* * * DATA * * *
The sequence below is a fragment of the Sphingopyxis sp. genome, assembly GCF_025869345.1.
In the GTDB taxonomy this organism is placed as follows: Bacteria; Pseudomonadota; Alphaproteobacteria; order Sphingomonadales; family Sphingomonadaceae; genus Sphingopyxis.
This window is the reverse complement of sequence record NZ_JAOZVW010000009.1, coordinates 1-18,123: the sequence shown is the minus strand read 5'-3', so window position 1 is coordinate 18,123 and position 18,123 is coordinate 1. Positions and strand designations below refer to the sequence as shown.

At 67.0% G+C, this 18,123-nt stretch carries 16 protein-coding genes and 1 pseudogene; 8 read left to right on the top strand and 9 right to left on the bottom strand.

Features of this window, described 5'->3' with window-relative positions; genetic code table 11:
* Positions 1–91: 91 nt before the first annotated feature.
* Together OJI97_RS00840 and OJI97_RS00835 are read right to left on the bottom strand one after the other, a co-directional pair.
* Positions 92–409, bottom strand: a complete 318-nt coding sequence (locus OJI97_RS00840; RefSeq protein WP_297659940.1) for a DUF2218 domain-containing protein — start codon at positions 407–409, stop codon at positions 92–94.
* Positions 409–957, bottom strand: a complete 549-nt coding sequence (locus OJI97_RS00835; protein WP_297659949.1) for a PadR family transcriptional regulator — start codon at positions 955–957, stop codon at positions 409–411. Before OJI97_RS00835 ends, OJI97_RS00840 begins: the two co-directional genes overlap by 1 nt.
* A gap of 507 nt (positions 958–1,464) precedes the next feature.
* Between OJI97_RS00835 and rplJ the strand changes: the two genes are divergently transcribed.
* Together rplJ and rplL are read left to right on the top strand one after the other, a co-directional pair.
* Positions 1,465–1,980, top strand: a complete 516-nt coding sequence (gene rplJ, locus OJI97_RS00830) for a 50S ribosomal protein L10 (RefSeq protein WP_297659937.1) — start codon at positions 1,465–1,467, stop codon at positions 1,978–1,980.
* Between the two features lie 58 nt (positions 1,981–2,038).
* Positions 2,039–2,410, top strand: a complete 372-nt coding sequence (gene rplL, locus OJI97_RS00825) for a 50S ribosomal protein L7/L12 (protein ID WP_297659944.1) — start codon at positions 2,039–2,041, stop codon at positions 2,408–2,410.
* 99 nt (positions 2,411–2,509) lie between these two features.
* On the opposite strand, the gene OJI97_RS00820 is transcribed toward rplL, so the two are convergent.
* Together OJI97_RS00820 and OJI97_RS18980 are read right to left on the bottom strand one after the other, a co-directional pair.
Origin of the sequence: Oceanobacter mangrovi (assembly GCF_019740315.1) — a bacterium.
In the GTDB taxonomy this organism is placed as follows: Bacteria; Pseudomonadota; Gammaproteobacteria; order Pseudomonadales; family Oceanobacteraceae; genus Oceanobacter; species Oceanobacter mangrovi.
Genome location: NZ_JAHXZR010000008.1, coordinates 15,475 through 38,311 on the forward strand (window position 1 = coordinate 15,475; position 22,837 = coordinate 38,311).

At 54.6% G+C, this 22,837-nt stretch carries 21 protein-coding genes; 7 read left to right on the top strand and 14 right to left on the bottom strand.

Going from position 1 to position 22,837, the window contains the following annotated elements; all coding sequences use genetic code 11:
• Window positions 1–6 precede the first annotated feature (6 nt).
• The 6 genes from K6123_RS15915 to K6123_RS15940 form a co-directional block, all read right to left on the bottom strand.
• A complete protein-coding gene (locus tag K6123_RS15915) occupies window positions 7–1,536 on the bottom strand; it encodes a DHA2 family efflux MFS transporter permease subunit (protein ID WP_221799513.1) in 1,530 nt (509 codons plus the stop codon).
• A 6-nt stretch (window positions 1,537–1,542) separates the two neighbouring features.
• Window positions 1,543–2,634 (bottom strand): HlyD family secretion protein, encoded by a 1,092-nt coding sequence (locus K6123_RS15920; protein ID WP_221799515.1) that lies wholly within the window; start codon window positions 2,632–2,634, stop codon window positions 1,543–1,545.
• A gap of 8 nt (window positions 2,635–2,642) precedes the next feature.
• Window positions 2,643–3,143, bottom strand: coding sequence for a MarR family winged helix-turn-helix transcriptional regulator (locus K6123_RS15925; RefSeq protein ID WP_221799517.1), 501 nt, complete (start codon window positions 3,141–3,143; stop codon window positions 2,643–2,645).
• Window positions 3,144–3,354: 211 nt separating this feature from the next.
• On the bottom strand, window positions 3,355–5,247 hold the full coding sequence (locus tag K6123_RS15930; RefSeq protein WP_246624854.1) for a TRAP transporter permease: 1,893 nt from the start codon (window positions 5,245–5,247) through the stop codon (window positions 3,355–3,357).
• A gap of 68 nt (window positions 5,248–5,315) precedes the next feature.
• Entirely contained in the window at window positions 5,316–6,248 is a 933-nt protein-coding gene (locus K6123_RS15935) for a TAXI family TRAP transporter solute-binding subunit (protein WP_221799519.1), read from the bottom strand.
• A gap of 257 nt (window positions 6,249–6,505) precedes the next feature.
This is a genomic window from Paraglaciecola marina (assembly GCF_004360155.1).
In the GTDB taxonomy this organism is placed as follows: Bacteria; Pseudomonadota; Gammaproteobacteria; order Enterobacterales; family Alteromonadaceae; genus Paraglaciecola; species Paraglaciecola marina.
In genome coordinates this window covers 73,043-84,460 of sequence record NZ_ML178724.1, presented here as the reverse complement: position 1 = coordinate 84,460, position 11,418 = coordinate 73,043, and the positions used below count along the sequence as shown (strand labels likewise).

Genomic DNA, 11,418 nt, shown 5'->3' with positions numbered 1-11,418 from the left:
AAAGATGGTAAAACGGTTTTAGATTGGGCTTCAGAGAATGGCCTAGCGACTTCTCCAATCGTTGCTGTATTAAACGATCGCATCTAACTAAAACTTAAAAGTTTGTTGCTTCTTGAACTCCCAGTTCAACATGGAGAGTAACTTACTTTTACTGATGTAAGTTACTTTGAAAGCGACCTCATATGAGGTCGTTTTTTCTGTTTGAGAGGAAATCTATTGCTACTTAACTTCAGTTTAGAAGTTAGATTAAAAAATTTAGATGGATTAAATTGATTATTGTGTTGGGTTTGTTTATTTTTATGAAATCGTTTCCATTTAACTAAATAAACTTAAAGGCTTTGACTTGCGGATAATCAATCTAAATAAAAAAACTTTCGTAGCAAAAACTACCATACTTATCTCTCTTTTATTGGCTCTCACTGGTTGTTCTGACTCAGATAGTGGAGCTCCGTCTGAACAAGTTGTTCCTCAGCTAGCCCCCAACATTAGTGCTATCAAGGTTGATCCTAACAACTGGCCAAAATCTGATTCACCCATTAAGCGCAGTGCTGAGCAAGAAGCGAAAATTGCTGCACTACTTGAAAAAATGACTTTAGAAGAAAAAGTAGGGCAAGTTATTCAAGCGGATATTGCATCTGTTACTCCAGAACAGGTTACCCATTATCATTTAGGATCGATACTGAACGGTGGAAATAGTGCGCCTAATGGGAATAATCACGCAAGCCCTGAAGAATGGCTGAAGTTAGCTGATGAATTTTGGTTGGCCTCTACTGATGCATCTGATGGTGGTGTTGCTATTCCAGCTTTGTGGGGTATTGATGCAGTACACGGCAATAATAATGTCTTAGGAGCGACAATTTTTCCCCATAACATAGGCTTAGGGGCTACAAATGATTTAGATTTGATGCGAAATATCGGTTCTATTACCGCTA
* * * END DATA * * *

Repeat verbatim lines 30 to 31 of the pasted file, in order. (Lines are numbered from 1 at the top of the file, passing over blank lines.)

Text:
• Window positions 2,643–3,143, bottom strand: coding sequence for a MarR family winged helix-turn-helix transcriptional regulator (locus K6123_RS15925; RefSeq protein ID WP_221799517.1), 501 nt, complete (start codon window positions 3,141–3,143; stop codon window positions 2,643–2,645).
• Window positions 3,144–3,354: 211 nt separating this feature from the next.